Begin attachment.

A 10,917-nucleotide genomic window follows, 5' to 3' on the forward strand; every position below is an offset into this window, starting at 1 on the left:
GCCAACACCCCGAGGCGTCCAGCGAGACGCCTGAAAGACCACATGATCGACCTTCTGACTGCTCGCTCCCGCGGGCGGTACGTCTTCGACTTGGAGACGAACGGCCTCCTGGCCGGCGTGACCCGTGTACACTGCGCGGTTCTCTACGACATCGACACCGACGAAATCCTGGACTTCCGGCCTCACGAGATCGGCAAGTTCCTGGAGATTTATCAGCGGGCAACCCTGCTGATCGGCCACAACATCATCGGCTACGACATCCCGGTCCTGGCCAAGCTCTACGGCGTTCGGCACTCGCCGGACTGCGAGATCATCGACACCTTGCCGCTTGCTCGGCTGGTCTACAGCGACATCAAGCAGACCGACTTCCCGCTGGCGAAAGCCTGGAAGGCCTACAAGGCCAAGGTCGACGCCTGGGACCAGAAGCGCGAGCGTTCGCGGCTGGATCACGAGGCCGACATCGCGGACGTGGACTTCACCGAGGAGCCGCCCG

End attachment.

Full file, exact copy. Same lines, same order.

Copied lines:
A 10,917-nucleotide genomic window follows, 5' to 3' on the forward strand; every position below is an offset into this window, starting at 1 on the left:
GCCAACACCCCGAGGCGTCCAGCGAGACGCCTGAAAGACCACATGATCGACCTTCTGACTGCTCGCTCCCGCGGGCGGTACGTCTTCGACTTGGAGACGAACGGCCTCCTGGCCGGCGTGACCCGTGTACACTGCGCGGTTCTCTACGACATCGACACCGACGAAATCCTGGACTTCCGGCCTCACGAGATCGGCAAGTTCCTGGAGATTTATCAGCGGGCAACCCTGCTGATCGGCCACAACATCATCGGCTACGACATCCCGGTCCTGGCCAAGCTCTACGGCGTTCGGCACTCGCCGGACTGCGAGATCATCGACACCTTGCCGCTTGCTCGGCTGGTCTACAGCGACATCAAGCAGACCGACTTCCCGCTGGCGAAAGCCTGGAAGGCCTACAAGGCCAAGGTCGACGCCTGGGACCAGAAGCGCGAGCGTTCGCGGCTGGATCACGAGGCCGACATCGCGGACGTGGACTTCACCGAGGAGCCGCCCG